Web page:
Wednesday, October 25, 2006

Nite Riddin' Part II

I planned on doing an hour and half of riding this morning and didn't want to take the usual trip down McArthur Blvd, so I changed venue to the Rock Creek Park. Normally I leave the park for weekend rides or on the way back in, but this morning I thought I'd be adventurous.

I've been riding in the early morning hours for about a year or so but never have I been in such a dark place before. The park is in a ravine with cliffs on either side of it. It's like the countryside except it's in the middle of DC. It was just an area of the city where they couldn't build houses because the terrain was too steep so they turned it into a twisty and turning road that is closed to traffic some days of the week.

The natural lay of the land and the tall trees block out most of the light coming from the city, so it's pitch black most evenings. This morning was no exception. Even my helmet-mounted little lights were no match to the darkness. I'm sure it didn't hurt that I have taken to wearing orange tinted glasses for these rides. I tried going without sunglasses but ended up getting little pieces of junk in my eyes quite often that were annoying so I adopted the orange glasses.

It was an amazing ride, through this darkness. I'm looking back on it as if it was a dream. I might not have been too awake at the time so it could have been one. I'm looking for to the end of daylight savings time now and the reemergence of the sun for my rides. I typically ride for about an hour before sunrise. I'd like to get that changed so that I can go without the helmet light for a little while. Plus, it's darn cold at that time with the sun.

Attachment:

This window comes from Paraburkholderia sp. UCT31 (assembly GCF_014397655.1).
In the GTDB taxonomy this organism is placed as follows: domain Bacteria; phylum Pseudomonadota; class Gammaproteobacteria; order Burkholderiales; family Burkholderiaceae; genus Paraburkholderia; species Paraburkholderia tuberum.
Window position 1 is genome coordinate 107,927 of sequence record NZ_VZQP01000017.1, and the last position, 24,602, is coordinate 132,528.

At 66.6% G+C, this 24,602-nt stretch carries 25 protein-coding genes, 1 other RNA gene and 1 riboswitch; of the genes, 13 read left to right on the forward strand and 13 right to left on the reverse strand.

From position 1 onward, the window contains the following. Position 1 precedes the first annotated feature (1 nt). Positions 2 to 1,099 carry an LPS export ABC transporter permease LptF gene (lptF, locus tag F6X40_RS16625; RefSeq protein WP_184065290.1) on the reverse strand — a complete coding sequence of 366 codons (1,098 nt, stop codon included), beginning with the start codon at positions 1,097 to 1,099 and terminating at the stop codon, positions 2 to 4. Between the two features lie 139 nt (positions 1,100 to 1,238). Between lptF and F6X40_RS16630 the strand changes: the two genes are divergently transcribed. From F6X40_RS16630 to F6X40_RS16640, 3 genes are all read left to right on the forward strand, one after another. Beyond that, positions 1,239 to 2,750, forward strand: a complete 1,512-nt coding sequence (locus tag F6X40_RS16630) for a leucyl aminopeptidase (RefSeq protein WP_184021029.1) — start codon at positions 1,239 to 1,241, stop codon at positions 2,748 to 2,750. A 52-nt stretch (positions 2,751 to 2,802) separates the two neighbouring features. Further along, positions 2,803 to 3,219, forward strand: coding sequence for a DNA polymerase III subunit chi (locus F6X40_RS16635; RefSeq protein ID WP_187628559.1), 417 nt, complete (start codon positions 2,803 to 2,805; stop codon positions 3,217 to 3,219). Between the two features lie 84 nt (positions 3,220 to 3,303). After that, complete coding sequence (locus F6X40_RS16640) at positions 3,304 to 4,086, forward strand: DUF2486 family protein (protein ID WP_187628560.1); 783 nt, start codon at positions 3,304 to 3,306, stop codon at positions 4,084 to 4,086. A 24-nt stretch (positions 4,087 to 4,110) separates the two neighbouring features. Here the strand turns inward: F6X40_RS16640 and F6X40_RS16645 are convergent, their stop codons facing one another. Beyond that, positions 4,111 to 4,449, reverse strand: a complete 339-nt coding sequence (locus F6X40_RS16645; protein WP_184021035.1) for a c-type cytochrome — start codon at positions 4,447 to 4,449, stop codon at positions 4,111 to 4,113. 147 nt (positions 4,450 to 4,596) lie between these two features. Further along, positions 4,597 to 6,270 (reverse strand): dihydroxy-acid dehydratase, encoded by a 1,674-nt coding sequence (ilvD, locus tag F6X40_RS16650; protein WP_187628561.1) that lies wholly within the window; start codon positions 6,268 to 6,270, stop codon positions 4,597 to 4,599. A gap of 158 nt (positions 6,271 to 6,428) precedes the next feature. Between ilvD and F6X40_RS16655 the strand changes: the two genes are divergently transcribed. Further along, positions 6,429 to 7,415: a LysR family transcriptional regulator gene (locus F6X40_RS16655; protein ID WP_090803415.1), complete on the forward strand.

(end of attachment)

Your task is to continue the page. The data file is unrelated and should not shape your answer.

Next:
Curious thought of the day: Do we speak truth to power more often than power speaks to truth?

Saturday, October 21, 2006

No I don't Want to Ride With YOU

This is my view on the order of priority of those people allowed on the roadways, each category has a quota and only if the category does not use it's quota would the next group have a chance to put some people on to the roads:

1. cyclists
2. pedestrians
3. buses drinking hardworking people to and from work
4. rollerbladers
5. people driving to and from work
6. everyone else except for soccer moms
7. buses in general
8. soccer moms
9. trucks
10. cabbies

The last group should never be allowed to be on the roadways unless its late at night and people need to get home from bars in my neighborhood then they'll magically appear and take you home. Otherwise, they are not allowed.

Wednesday, October 18, 2006

Travel Bug

The last few days have been an interesting mix of interesting. What does that mean? I have no idea but sounded good in my head. I walked home from the metro a different way today, through the little dog park by my house. However, that's not what I was referring to. They (the powers that be) warned me that my section of the Dept of Justice travels more than any other section. . . I didn't believe them but now I know it's going to be true. My world tour for the next month is as follows: